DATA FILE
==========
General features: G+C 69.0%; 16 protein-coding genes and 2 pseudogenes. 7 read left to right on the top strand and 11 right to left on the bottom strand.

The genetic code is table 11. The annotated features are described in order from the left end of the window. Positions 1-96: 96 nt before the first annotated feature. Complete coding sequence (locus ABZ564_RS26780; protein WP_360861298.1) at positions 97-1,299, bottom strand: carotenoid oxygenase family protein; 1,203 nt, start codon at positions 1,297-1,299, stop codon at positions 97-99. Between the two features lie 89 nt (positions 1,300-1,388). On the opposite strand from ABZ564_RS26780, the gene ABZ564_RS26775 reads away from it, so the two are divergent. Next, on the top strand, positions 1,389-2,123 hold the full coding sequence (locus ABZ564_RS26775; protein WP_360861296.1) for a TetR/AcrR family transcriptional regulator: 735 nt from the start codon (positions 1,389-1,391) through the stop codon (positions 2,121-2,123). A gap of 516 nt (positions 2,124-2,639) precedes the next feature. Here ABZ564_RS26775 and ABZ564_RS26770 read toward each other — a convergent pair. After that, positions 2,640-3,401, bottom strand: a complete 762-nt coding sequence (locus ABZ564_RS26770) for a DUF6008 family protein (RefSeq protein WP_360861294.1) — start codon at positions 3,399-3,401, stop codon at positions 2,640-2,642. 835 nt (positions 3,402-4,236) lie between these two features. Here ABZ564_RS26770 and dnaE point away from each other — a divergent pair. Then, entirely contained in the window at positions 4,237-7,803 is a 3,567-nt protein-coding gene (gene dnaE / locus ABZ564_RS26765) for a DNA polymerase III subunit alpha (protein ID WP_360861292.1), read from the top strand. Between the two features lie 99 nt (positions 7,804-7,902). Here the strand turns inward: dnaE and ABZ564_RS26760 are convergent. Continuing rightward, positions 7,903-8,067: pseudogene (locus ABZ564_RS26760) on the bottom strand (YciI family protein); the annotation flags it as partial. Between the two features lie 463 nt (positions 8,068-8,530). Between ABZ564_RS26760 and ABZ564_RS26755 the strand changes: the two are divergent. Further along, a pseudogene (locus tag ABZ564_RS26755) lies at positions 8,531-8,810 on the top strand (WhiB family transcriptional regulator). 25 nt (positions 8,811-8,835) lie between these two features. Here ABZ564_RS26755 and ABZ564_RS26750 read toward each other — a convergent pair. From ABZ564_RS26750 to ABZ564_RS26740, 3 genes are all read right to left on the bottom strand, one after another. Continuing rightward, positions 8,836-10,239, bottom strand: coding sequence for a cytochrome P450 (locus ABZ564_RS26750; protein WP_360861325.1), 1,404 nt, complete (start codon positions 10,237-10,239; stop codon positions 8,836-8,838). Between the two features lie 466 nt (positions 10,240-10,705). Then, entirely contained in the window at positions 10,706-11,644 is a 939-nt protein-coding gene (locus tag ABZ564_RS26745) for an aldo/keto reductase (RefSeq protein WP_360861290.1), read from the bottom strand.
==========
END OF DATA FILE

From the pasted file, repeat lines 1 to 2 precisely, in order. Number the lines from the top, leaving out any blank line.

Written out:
General features: G+C 69.0%; 16 protein-coding genes and 2 pseudogenes. 7 read left to right on the top strand and 11 right to left on the bottom strand.

The genetic code is table 11. The annotated features are described in order from the left end of the window. Positions 1-96: 96 nt before the first annotated feature. Complete coding sequence (locus ABZ564_RS26780; protein WP_360861298.1) at positions 97-1,299, bottom strand: carotenoid oxygenase family protein; 1,203 nt, start codon at positions 1,297-1,299, stop codon at positions 97-99. Between the two features lie 89 nt (positions 1,300-1,388). On the opposite strand from ABZ564_RS26780, the gene ABZ564_RS26775 reads away from it, so the two are divergent. Next, on the top strand, positions 1,389-2,123 hold the full coding sequence (locus ABZ564_RS26775; protein WP_360861296.1) for a TetR/AcrR family transcriptional regulator: 735 nt from the start codon (positions 1,389-1,391) through the stop codon (positions 2,121-2,123). A gap of 516 nt (positions 2,124-2,639) precedes the next feature. Here ABZ564_RS26775 and ABZ564_RS26770 read toward each other — a convergent pair. After that, positions 2,640-3,401, bottom strand: a complete 762-nt coding sequence (locus ABZ564_RS26770) for a DUF6008 family protein (RefSeq protein WP_360861294.1) — start codon at positions 3,399-3,401, stop codon at positions 2,640-2,642. 835 nt (positions 3,402-4,236) lie between these two features. Here ABZ564_RS26770 and dnaE point away from each other — a divergent pair. Then, entirely contained in the window at positions 4,237-7,803 is a 3,567-nt protein-coding gene (gene dnaE / locus ABZ564_RS26765) for a DNA polymerase III subunit alpha (protein ID WP_360861292.1), read from the top strand. Between the two features lie 99 nt (positions 7,804-7,902). Here the strand turns inward: dnaE and ABZ564_RS26760 are convergent. Continuing rightward, positions 7,903-8,067: pseudogene (locus ABZ564_RS26760) on the bottom strand (YciI family protein); the annotation flags it as partial. Between the two features lie 463 nt (positions 8,068-8,530). Between ABZ564_RS26760 and ABZ564_RS26755 the strand changes: the two are divergent. Further along, a pseudogene (locus tag ABZ564_RS26755) lies at positions 8,531-8,810 on the top strand (WhiB family transcriptional regulator). 25 nt (positions 8,811-8,835) lie between these two features. Here ABZ564_RS26755 and ABZ564_RS26750 read toward each other — a convergent pair. From ABZ564_RS26750 to ABZ564_RS26740, 3 genes are all read right to left on the bottom strand, one after another. Continuing rightward, positions 8,836-10,239, bottom strand: coding sequence for a cytochrome P450 (locus ABZ564_RS26750; protein WP_360861325.1), 1,404 nt, complete (start codon positions 10,237-10,239; stop codon positions 8,836-8,838). Between the two features lie 466 nt (positions 10,240-10,705). Then, entirely contained in the window at positions 10,706-11,644 is a 939-nt protein-coding gene (locus tag ABZ564_RS26745) for an aldo/keto reductase (RefSeq protein WP_360861290.1), read from the bottom strand.